History, Description, and Temperament


The Cane Corso is not the result of a recent mixture of different dogs. On the other hand, he can boast of an ancient history which dates back to over one thousand years. His old ancestors, born in Tibet were named "Leontonix" by Aristotle, meaning descendants of a lion. These mastino dogs, known to the Italic peoples as "Canis Pugnax" (the old Roman Molossian), migrated to Rome where they were noted as being lighter weight, less encumbered, but just as powerful. They would often be seen fighting lion in the Coliseums. These dogs that now earned their living in Rome, were the Neapolitan Mastiff and the Cane Corso. The Cane Corso, because of its athleticism was later put to greater use by Italian farmers as they helped manage buffalo and sulky oxen to the slaughterhouses. During wartime, he went ahead of the infantry. In addition, affluent Italian families used the Cane Corso as a loyal guardian of their small children at play.

ictured above is our Cielo's father. Bo was highly sought after because of his pure Italian import pedigree and his awesome temperament .

"Cerberus’ Gr Ch. Prince"

Imported by DiGuardia Cane Corso upon the inception of the Cane Corso in America. Prince is the sire of our cornerstone female, “Echo”. This makes Prince one of the Patriarchs of Cielo Blu.

In the recent past, the Cane Corso has found an excellent preservation area in Southern Italy, especially in Puglia, Luciana, and Sannio. According to noted Italian Cane Corso enthusiast Stefano Gandolfi, his name derives from the Latin word "Cohors" which means guardian or protector."
Thus, the Cane Corso's general appearance is that of a mesomorphic animal whose body is longer than it is tall. Probably the most athletic of the mastiff breeds, the Cane Corso has the muscularity of a wrestler while maintaining the agility and endurance of a marathon runner. A Cane Corso male should measure a minimum of 24 inches at the withers and 100 pounds; females, 22 inches and 80 pounds. The ears may be cropped or uncropped, but the tail is docked. The short, dense coat requires minimal weekly grooming. Accepted colors include black, blue, fawn, chestnut, tawny, and stag red, with or without brindle markings, as well as the less desirable black-and-tan and blue-and-tan patterns. White may appear on the chin, chest, and the front of the toes.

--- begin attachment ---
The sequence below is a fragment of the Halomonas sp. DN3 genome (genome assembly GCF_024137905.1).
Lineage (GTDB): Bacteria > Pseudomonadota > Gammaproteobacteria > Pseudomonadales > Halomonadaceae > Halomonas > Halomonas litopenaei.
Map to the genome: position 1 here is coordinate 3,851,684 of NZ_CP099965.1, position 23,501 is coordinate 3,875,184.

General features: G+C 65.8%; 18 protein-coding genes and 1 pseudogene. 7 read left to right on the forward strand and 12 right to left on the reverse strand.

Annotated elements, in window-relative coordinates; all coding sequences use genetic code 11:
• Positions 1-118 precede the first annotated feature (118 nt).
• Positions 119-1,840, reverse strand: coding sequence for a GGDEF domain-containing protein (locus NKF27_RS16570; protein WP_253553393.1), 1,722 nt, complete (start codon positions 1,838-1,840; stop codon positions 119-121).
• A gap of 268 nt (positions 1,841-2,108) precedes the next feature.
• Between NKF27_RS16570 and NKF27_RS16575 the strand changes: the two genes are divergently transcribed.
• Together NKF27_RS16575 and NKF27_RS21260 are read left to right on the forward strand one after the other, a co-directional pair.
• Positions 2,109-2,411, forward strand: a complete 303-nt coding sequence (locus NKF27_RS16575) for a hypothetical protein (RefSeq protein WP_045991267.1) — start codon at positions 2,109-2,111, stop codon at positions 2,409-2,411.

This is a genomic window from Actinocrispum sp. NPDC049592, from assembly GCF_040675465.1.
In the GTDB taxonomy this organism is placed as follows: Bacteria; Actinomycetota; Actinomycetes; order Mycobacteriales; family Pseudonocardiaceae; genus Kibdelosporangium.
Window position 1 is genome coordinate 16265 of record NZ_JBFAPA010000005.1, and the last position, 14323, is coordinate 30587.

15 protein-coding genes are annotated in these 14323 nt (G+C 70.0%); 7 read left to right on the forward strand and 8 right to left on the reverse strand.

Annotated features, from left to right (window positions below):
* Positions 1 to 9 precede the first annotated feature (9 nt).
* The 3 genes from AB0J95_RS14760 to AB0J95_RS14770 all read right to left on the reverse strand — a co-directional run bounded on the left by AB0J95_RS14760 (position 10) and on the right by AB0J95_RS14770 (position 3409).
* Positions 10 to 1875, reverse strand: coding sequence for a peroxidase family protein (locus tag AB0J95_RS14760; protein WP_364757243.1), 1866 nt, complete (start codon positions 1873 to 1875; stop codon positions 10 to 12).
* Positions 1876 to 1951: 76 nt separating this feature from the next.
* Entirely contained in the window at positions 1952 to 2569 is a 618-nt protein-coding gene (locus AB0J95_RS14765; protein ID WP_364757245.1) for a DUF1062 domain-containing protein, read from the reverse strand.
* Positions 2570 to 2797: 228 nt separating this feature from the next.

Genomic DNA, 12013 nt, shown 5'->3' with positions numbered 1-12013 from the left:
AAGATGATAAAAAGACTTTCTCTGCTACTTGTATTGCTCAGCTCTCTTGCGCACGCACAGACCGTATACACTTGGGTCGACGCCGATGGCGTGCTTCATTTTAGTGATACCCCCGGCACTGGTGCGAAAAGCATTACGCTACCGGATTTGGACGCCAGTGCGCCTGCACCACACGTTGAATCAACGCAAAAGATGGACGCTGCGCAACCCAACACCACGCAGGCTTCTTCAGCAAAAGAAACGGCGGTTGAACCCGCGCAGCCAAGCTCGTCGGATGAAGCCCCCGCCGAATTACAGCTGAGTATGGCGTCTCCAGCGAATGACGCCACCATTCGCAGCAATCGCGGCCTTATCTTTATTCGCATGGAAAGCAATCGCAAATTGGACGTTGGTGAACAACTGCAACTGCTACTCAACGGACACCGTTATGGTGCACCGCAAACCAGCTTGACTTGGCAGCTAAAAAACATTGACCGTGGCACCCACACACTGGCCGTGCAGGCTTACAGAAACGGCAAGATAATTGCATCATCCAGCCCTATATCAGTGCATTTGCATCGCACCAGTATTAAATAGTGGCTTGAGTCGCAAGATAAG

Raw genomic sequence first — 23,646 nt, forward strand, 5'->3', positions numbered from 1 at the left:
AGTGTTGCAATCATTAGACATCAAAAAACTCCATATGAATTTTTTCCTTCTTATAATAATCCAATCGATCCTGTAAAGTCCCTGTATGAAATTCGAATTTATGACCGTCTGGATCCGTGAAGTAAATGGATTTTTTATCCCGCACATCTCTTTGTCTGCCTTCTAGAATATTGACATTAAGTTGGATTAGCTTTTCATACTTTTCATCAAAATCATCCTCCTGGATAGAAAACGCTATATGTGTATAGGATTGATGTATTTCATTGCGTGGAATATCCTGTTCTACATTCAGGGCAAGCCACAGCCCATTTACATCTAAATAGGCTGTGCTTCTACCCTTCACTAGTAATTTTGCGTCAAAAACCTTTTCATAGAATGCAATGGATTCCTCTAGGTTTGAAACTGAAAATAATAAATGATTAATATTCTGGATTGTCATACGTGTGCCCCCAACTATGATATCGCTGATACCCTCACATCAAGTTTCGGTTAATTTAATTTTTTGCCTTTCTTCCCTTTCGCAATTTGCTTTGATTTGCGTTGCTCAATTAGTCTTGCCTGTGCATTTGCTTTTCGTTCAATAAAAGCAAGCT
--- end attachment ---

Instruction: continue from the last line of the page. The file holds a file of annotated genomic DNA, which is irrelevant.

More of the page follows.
Here again we have Quentin Bembry showing Corina, one of the matriarchs of Cielo Blu in 1993.

Today's Cane Corso is a stable, protective dog that is highly territorial. While he may be aloof and suspicious of strangers, he maintains loyalty and total submission to his owner. Because the breed can be highly dominant toward people and other dogs, plenty of socialization and obedience training should be introduced to him at an early age. As stated previously, the Cane Corso was used as a guardian of affluent families' children in Italy. Because of this history, today's Cane Corso displays the ability to discern a harmless, innocent child from a threatening individual who means you harm. Thus, the Cane Corso craves regular affection, attention and interaction with its family. This athletic breed thrives in a house or apartment provided that its daily exercise needs are met.



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Cielo Blu Cane Corso  -  Founder, Darryl A. Featherstone
We are located in the State of Maryland.
Ph: 202 441-4550  -  Email: info@cieloblucanecorso.com

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